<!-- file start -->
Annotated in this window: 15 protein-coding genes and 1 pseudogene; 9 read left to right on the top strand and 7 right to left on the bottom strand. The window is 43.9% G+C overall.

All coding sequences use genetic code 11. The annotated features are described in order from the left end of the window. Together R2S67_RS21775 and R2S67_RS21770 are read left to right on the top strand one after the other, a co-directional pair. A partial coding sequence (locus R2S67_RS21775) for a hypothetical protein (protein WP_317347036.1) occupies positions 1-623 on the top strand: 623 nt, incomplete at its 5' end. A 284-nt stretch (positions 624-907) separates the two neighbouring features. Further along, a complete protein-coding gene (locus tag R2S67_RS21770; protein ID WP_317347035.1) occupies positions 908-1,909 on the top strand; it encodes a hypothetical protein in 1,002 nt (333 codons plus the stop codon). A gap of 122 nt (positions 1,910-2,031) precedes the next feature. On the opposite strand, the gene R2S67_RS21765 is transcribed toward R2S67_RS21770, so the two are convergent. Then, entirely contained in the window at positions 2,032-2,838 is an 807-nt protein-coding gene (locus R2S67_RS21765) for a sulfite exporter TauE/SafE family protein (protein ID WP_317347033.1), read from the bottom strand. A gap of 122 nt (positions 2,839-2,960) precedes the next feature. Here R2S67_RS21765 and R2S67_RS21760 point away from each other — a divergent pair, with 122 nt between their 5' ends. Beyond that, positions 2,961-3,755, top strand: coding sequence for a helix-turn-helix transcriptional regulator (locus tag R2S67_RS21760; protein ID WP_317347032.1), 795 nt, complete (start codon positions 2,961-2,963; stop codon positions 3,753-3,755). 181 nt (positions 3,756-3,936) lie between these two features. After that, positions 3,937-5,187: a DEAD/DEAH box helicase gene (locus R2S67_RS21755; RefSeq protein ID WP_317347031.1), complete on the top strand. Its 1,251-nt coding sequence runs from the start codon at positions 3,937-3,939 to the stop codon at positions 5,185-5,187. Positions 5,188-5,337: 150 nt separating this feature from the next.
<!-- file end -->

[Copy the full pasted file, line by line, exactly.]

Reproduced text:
Annotated in this window: 15 protein-coding genes and 1 pseudogene; 9 read left to right on the top strand and 7 right to left on the bottom strand. The window is 43.9% G+C overall.

All coding sequences use genetic code 11. The annotated features are described in order from the left end of the window. Together R2S67_RS21775 and R2S67_RS21770 are read left to right on the top strand one after the other, a co-directional pair. A partial coding sequence (locus R2S67_RS21775) for a hypothetical protein (protein WP_317347036.1) occupies positions 1-623 on the top strand: 623 nt, incomplete at its 5' end. A 284-nt stretch (positions 624-907) separates the two neighbouring features. Further along, a complete protein-coding gene (locus tag R2S67_RS21770; protein ID WP_317347035.1) occupies positions 908-1,909 on the top strand; it encodes a hypothetical protein in 1,002 nt (333 codons plus the stop codon). A gap of 122 nt (positions 1,910-2,031) precedes the next feature. On the opposite strand, the gene R2S67_RS21765 is transcribed toward R2S67_RS21770, so the two are convergent. Then, entirely contained in the window at positions 2,032-2,838 is an 807-nt protein-coding gene (locus R2S67_RS21765) for a sulfite exporter TauE/SafE family protein (protein ID WP_317347033.1), read from the bottom strand. A gap of 122 nt (positions 2,839-2,960) precedes the next feature. Here R2S67_RS21765 and R2S67_RS21760 point away from each other — a divergent pair, with 122 nt between their 5' ends. Beyond that, positions 2,961-3,755, top strand: coding sequence for a helix-turn-helix transcriptional regulator (locus tag R2S67_RS21760; protein ID WP_317347032.1), 795 nt, complete (start codon positions 2,961-2,963; stop codon positions 3,753-3,755). 181 nt (positions 3,756-3,936) lie between these two features. After that, positions 3,937-5,187: a DEAD/DEAH box helicase gene (locus R2S67_RS21755; RefSeq protein ID WP_317347031.1), complete on the top strand. Its 1,251-nt coding sequence runs from the start codon at positions 3,937-3,939 to the stop codon at positions 5,185-5,187. Positions 5,188-5,337: 150 nt separating this feature from the next.